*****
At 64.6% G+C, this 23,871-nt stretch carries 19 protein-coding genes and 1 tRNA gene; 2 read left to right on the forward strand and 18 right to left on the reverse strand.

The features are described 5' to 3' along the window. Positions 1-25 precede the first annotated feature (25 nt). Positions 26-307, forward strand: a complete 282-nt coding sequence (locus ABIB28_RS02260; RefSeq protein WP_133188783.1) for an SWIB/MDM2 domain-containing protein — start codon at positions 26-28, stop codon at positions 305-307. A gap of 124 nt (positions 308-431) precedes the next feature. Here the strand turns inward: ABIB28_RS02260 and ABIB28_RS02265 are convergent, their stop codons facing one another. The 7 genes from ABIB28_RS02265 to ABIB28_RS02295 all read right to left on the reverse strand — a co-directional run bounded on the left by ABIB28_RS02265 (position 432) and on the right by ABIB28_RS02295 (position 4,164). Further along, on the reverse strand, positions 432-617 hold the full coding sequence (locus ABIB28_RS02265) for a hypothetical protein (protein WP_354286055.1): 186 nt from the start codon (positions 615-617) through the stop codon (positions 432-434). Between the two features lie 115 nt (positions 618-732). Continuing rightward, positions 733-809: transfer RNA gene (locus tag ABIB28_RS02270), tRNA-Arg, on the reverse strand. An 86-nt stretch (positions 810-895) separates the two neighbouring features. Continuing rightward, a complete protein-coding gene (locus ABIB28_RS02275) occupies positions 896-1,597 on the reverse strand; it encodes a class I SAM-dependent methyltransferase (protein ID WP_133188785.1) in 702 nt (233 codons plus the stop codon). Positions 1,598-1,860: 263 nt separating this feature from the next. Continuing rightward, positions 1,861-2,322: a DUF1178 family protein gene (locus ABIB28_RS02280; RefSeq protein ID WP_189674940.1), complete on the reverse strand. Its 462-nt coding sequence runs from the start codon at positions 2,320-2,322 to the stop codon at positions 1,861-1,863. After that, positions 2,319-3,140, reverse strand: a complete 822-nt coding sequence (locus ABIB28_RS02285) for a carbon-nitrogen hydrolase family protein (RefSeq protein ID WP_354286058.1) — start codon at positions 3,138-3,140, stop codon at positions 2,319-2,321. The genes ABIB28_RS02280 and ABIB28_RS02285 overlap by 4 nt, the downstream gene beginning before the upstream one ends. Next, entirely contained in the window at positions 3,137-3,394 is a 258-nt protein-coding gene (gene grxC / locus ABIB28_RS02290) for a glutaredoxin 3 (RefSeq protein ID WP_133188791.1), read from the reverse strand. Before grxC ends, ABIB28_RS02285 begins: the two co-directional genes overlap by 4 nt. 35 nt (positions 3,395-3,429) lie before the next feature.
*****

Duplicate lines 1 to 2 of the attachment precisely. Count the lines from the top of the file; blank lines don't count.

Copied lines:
At 64.6% G+C, this 23,871-nt stretch carries 19 protein-coding genes and 1 tRNA gene; 2 read left to right on the forward strand and 18 right to left on the reverse strand.

The features are described 5' to 3' along the window. Positions 1-25 precede the first annotated feature (25 nt). Positions 26-307, forward strand: a complete 282-nt coding sequence (locus ABIB28_RS02260; RefSeq protein WP_133188783.1) for an SWIB/MDM2 domain-containing protein — start codon at positions 26-28, stop codon at positions 305-307. A gap of 124 nt (positions 308-431) precedes the next feature. Here the strand turns inward: ABIB28_RS02260 and ABIB28_RS02265 are convergent, their stop codons facing one another. The 7 genes from ABIB28_RS02265 to ABIB28_RS02295 all read right to left on the reverse strand — a co-directional run bounded on the left by ABIB28_RS02265 (position 432) and on the right by ABIB28_RS02295 (position 4,164). Further along, on the reverse strand, positions 432-617 hold the full coding sequence (locus ABIB28_RS02265) for a hypothetical protein (protein WP_354286055.1): 186 nt from the start codon (positions 615-617) through the stop codon (positions 432-434). Between the two features lie 115 nt (positions 618-732). Continuing rightward, positions 733-809: transfer RNA gene (locus tag ABIB28_RS02270), tRNA-Arg, on the reverse strand. An 86-nt stretch (positions 810-895) separates the two neighbouring features. Continuing rightward, a complete protein-coding gene (locus ABIB28_RS02275) occupies positions 896-1,597 on the reverse strand; it encodes a class I SAM-dependent methyltransferase (protein ID WP_133188785.1) in 702 nt (233 codons plus the stop codon). Positions 1,598-1,860: 263 nt separating this feature from the next. Continuing rightward, positions 1,861-2,322: a DUF1178 family protein gene (locus ABIB28_RS02280; RefSeq protein ID WP_189674940.1), complete on the reverse strand. Its 462-nt coding sequence runs from the start codon at positions 2,320-2,322 to the stop codon at positions 1,861-1,863. After that, positions 2,319-3,140, reverse strand: a complete 822-nt coding sequence (locus ABIB28_RS02285) for a carbon-nitrogen hydrolase family protein (RefSeq protein ID WP_354286058.1) — start codon at positions 3,138-3,140, stop codon at positions 2,319-2,321. The genes ABIB28_RS02280 and ABIB28_RS02285 overlap by 4 nt, the downstream gene beginning before the upstream one ends. Next, entirely contained in the window at positions 3,137-3,394 is a 258-nt protein-coding gene (gene grxC / locus ABIB28_RS02290) for a glutaredoxin 3 (RefSeq protein ID WP_133188791.1), read from the reverse strand. Before grxC ends, ABIB28_RS02285 begins: the two co-directional genes overlap by 4 nt. 35 nt (positions 3,395-3,429) lie before the next feature.